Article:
A woman journeys into her Swedish past

To me, she is always Frida. Not my great-grandmother - I never knew her in that relationship - but Frida, like a character in a novel I am reading. I see her through the yellowish light of a microfilm reader and the search function of the website (She is one of millions of immigrant arrivals recorded there.)

Frida Eleonora Bergström: She was born in 1879 in Söderfors, an ironworking village - it was famous for its anchor works - in the region of Uppland, north of Stockholm.

In 1903, at the age of 24, she emigrated to Nordamerika, her decision recorded in the neat script of the Söderfors parish clerk. Destination: Bridgeport, Conn., according to the scrawl on the Ellis Island ship manifest.

It was a long way from Söderfors to Bridgeport. Another journey got her to a marriage and a life as a housekeeper in Brooklyn. Along the way, she became my great-grandmother. It is Frida's journey that made English my mother's tongue.

More than half a century after her death, I've set out to close the distance between us, tracing some of her steps in reverse and hoping to meet her on the way. To "find" Frida, I've enrolled in beginning Swedish.

The Scandinavian School in San Francisco is a language-immersion preschool. It also offers evening classes for adults. Kids' drawings hang on the walls. Sometimes our teacher, Anne-Louise, adopts the resident stuffed animals as teaching tools, introducing us students - an editor, a medical researcher, a computer consultant - to en björn (a bear) or en tusenfoting (a centipede).

There are seven of us in the class. Some have a Swedish spouse. Some, with young children enrolled at the school, are trying to keep up with the next generation's proficiency in the language. My recent discovery of cousins in Sweden - descendants of the family Frida left behind - motivated me to sign up for class.

Before going on this search for Frida, what Swedish meant to me was Ingmar Bergman movies and the Swedish Chef on the Muppet Show.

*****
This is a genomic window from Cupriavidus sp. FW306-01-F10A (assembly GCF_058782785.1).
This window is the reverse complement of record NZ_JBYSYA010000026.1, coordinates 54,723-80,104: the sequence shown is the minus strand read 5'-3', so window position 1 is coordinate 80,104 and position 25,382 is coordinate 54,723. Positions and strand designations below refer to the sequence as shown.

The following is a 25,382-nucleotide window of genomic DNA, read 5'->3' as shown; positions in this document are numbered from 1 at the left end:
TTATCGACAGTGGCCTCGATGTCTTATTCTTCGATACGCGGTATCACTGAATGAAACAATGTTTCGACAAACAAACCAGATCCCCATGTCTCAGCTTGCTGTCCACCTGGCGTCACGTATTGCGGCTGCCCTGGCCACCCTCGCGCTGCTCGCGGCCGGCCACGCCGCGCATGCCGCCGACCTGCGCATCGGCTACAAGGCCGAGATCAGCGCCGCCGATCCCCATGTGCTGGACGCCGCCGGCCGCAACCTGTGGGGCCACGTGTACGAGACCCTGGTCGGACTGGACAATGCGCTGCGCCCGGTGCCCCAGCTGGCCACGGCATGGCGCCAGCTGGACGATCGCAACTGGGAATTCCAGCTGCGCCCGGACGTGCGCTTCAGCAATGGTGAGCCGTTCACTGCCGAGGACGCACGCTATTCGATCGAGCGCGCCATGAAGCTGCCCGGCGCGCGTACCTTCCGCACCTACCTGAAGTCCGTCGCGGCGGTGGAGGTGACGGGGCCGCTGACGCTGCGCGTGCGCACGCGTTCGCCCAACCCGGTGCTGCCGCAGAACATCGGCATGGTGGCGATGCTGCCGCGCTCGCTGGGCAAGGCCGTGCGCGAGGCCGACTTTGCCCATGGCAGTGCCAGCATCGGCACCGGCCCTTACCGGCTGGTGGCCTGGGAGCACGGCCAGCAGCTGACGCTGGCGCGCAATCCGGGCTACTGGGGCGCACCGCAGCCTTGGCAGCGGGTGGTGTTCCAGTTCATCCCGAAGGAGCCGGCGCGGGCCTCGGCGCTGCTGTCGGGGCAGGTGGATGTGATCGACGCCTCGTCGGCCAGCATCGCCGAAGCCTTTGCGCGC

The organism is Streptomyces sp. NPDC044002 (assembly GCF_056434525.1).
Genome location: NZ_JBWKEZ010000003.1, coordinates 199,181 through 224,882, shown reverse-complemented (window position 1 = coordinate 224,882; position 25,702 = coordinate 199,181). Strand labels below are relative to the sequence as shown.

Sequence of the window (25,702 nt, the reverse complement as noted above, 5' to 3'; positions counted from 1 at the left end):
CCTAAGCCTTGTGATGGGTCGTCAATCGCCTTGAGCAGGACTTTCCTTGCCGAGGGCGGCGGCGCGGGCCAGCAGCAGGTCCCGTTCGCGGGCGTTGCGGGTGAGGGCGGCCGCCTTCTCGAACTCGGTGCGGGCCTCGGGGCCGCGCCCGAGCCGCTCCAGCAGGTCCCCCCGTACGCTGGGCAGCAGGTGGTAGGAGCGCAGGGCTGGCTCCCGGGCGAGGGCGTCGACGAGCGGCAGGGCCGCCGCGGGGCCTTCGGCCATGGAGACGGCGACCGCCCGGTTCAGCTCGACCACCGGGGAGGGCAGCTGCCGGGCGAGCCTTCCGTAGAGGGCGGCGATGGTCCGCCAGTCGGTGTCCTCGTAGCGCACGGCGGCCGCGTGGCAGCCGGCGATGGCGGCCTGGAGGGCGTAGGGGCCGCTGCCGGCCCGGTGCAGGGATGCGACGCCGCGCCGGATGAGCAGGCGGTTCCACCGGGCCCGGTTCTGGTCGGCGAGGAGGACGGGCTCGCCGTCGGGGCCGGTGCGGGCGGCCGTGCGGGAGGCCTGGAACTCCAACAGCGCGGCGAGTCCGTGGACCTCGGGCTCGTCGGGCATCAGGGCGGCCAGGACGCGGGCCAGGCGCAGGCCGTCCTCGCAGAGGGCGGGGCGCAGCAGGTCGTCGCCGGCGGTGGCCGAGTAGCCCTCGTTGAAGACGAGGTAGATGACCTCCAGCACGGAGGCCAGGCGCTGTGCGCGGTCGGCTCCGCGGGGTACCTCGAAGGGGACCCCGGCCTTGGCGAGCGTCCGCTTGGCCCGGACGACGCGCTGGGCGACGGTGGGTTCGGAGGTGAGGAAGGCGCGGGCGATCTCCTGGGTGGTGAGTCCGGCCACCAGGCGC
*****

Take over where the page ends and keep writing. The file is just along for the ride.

In class, the language feels strange in my American mouth. Studying a language with the goal of actually speaking it is a new experience for me. In high school and college, I viewed languages as requirements, intellectual challenges. With three years of high school Latin, I'd been fondest of a language that lived only on the page.

Sometimes, after a class in which we've all attempted to pronounce sjö (sea) or stjärnor (stars) - trust me, they don't sound the way you'd expect - I imagine Frida arriving at Ellis Island. After 10 weeks of class, I probably know more Swedish than she did English.

Frida had a friend from her village on board, 17-year-old Lydia Sjöberg; they were going to Bridgeport because Lydia's brother Gustaf lived there. I picture the two young women poring over one of the phrasebooks designed to guide emigrants through the journey.

I want to ask her: Did you and Lydia practice English on the boat? Did you sound out the letters of Gustaf's address?

Instead of answers to my questions, there is the silence of old photographs. In the last one, taken about 1947, Frida is a plump woman in a flowered dress, her hair in a shining gray bun, at a picnic on Long Island. The photo is a little out of focus. She might be laughing, or just looking into the sun. My father is the only person left who knew her, and he has a small boy's memories. "She had a heavy Swedish accent," he tells me.

As for me, I stumble through broken conversations in class. I'm an editor - I make my living correcting other people's words - but while writing demands precision and refinement, I've always marveled at the elasticity and generosity of spoken language. We may hesitate, mispronounce, and use the wrong words, but we can be understood.

Someday I'll go to Sweden and meet my cousins there. In the meantime, six months into class, I'm finding that what I like most is knowing what Frida called the things of her world - the sea, and the stars. Speaking the words of her language tells me about mine. The shared roots, sjö and sea. There is more than one way for a language to live - and more than one way to hear a woman's voice.

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